Ohio has put focus on vaccinating members of the public living in congregate settings because these individuals are especially vulnerable to contracting COVID-19. In Ohio’s state-run developmental centers, 89 percent of residents have accepted the vaccine; 73 percent of long-term patients in state-run psychiatric hospitals have accepted the vaccine; a total of 92 percent of veterans in state-run veterans homes have accepted the vaccine. Of those with developmental disabilities not living in state-run facilities, 5,500 people have been vaccinated so far.
K-12 Staff Vaccinations
Every public school district in the state – except for one – has agreed to resume in-person schooling by March 1 which was a requirement for staff to have early access to the vaccine.
K-12 schools whose staff can be vaccinated next week have been notified. This list does not include Preble County. All other schools will be contacted on Friday, Jan. 29 with information on when their K-12 staff will be permitted to receive a vaccine.
More details on Ohio’s K-12 vaccination process will also be released on Friday. The plan ensures that the maximum number of people can be vaccinated in the shortest amount of time. The plan also makes the process as simple as possible for staff to be vaccinated and is organized to allow most K-12 staff in a county to be vaccinated within seven days of their assigned vaccination start date.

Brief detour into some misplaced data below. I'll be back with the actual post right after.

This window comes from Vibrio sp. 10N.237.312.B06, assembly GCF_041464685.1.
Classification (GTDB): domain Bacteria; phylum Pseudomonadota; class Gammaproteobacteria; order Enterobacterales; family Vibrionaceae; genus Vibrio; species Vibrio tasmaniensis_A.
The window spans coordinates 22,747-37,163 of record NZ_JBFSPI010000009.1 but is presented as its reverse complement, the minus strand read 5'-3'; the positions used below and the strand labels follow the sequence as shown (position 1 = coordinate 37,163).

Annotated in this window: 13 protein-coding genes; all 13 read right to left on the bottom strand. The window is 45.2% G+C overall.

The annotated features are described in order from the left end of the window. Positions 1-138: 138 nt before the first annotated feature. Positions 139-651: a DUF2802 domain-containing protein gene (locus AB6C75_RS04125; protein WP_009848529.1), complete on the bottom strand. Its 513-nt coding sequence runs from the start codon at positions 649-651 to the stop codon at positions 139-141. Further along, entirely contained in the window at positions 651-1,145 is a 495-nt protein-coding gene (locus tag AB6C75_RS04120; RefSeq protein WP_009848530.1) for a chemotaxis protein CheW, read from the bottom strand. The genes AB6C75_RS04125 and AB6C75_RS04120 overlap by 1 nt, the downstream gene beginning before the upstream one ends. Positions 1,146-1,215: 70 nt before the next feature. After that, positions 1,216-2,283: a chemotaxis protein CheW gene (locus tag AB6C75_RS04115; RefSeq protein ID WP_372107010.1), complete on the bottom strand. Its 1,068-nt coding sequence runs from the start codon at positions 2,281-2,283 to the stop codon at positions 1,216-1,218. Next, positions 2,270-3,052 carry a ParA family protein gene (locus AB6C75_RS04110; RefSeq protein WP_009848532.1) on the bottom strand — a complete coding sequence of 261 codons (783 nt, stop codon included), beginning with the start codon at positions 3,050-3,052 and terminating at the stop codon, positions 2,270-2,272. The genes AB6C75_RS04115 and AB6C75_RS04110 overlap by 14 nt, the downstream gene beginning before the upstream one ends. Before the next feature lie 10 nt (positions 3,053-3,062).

Pandemic Impacts On K-12 Students
Ohio has prioritized getting K-12 students back in schools by March 1 because many adolescents’ social-emotional and mental well-being has been impacted by the pandemic.
“We know some of our students have not been in the classroom in months – it’s taking its toll,” Gov. DeWine said. “For some, remote learning works, for others, it doesn’t. We are in danger of too many kids struggling for too long if they don’t get back to school in person.”